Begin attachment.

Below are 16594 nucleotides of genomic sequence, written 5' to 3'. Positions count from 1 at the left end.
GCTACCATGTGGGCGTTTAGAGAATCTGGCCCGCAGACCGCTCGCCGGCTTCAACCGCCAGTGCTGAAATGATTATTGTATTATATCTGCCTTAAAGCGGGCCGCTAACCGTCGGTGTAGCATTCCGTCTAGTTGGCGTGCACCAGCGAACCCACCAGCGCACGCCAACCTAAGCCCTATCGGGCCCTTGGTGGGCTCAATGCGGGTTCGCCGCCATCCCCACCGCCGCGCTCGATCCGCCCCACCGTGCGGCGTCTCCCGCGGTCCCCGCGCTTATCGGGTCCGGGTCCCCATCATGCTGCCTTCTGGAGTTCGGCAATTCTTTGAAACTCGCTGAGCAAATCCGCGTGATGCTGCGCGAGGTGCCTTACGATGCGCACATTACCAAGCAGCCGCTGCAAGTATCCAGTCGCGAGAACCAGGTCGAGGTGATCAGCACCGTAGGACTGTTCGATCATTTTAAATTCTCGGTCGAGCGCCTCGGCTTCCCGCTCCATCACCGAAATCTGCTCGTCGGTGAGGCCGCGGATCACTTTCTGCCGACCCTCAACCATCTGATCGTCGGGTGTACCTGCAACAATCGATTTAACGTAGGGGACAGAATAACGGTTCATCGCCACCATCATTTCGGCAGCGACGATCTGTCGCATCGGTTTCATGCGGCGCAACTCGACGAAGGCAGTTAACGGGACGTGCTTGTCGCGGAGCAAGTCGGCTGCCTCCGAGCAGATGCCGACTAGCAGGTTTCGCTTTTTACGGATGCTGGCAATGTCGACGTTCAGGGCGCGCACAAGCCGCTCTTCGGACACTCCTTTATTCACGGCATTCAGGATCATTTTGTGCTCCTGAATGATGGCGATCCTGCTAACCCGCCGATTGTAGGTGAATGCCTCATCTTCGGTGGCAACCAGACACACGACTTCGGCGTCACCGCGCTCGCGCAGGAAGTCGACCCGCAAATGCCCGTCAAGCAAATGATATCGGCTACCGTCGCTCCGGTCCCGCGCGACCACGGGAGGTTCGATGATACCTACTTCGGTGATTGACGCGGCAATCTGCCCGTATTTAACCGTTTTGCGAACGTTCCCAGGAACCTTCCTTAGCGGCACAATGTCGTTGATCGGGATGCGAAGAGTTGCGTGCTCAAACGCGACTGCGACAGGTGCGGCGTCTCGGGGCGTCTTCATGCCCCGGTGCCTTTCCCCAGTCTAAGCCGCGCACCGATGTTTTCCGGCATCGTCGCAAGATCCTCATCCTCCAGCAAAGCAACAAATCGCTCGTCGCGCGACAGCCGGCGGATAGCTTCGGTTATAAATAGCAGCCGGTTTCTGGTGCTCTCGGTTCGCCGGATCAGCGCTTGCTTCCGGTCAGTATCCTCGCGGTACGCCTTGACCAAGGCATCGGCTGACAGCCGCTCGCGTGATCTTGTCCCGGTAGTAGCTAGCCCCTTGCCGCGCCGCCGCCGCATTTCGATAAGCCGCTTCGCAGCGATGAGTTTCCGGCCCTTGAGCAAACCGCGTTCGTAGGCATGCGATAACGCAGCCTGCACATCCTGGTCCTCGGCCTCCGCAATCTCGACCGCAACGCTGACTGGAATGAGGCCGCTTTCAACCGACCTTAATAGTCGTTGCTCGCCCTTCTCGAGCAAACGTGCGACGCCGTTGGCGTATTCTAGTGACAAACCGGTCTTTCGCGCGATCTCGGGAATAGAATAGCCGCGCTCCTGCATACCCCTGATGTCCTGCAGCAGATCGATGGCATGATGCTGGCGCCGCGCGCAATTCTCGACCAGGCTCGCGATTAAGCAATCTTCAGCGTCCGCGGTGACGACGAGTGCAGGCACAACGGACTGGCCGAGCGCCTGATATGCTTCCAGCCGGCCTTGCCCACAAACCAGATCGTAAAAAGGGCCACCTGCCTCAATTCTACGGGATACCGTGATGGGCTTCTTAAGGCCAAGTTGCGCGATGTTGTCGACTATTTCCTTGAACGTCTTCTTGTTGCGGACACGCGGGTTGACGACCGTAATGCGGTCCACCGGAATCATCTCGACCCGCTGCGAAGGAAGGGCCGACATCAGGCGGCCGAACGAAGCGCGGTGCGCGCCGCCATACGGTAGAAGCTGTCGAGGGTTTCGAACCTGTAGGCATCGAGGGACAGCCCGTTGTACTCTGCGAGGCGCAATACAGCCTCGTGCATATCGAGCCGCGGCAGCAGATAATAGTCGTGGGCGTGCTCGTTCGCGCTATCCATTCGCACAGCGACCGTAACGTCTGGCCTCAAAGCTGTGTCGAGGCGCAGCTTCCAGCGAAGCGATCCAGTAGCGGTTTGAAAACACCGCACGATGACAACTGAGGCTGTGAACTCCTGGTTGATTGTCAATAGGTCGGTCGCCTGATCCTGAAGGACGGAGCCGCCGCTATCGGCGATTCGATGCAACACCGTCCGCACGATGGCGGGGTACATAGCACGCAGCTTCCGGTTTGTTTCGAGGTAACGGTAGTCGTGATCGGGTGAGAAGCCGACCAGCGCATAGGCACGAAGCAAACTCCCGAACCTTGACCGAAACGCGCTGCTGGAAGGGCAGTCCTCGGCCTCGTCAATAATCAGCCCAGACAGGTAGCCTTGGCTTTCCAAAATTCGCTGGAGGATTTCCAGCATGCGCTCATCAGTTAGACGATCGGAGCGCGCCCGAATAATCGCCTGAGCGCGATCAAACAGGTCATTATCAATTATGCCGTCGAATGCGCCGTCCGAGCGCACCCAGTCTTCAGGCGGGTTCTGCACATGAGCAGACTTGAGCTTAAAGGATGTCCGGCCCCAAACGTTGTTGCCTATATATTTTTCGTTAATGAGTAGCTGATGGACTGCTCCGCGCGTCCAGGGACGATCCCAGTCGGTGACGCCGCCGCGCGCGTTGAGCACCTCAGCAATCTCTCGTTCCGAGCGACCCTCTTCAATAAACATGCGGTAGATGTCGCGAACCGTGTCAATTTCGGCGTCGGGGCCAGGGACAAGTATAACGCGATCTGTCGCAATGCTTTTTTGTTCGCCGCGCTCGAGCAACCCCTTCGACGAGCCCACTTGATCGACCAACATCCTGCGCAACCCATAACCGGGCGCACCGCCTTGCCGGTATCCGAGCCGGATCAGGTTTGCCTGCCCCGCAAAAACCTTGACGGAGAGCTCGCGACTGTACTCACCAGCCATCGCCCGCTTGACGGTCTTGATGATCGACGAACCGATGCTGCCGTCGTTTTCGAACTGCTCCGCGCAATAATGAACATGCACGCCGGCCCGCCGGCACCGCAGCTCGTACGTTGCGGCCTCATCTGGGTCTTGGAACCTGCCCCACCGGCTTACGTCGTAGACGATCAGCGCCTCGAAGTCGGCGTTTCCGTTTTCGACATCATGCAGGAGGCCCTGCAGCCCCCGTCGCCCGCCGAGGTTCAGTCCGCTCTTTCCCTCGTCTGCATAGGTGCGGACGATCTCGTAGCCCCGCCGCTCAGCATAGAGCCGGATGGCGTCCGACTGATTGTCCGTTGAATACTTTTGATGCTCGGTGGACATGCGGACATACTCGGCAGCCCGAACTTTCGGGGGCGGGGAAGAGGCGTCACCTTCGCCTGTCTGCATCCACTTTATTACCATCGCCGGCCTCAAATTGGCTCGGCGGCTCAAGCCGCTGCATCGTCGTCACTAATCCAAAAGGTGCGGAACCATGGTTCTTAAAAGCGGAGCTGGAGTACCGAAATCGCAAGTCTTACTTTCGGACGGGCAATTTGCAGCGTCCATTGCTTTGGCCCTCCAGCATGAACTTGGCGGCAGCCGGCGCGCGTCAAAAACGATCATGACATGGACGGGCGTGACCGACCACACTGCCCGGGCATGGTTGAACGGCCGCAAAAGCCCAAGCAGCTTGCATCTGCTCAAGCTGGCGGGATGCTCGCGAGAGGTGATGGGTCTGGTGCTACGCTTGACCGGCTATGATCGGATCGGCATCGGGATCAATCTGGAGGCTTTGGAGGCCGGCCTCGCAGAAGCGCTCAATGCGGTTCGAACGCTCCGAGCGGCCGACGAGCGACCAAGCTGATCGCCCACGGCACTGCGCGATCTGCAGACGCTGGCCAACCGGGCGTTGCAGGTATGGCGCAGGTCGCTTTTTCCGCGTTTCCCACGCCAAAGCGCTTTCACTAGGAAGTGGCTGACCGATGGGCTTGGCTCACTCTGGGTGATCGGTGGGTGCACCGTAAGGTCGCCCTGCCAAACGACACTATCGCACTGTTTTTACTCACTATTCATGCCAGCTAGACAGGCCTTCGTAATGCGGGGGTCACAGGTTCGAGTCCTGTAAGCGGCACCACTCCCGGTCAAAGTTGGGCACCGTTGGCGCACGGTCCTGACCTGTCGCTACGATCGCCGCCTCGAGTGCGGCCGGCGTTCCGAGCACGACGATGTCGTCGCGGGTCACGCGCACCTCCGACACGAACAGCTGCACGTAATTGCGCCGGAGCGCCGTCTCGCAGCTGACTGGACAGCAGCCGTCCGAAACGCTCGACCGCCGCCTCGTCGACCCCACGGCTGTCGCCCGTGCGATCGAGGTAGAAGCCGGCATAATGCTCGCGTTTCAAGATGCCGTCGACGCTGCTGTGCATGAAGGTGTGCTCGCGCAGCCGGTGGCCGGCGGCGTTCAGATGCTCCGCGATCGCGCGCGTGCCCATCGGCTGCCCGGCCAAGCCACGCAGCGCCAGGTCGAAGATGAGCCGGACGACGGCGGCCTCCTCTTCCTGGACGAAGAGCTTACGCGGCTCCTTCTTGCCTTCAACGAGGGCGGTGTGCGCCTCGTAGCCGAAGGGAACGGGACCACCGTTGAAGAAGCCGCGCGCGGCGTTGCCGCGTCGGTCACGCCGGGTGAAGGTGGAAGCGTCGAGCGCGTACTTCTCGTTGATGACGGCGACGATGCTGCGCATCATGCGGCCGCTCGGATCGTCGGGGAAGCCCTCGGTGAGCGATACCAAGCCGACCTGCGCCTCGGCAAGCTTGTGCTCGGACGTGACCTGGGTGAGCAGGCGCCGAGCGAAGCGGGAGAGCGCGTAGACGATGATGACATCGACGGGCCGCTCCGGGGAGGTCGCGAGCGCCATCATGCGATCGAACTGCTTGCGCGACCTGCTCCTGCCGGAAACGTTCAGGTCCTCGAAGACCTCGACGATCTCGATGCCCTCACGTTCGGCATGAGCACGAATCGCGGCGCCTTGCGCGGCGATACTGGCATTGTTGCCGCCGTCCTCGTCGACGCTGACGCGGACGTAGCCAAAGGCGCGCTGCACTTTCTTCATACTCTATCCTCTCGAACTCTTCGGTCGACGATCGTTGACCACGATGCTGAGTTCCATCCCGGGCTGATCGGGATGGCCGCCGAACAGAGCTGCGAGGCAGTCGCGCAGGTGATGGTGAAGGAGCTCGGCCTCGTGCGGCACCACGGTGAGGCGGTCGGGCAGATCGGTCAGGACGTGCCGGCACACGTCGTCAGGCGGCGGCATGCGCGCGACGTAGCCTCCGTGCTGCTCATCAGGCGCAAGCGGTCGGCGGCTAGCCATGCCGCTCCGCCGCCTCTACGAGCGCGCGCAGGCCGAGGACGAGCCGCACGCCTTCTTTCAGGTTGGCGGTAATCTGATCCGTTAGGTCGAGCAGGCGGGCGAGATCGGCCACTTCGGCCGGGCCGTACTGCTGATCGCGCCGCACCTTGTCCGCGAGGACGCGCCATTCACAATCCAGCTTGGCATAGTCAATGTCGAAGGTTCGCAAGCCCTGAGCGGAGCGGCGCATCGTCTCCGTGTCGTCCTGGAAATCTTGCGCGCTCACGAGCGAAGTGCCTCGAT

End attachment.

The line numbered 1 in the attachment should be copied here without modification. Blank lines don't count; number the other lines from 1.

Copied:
Below are 16594 nucleotides of genomic sequence, written 5' to 3'. Positions count from 1 at the left end.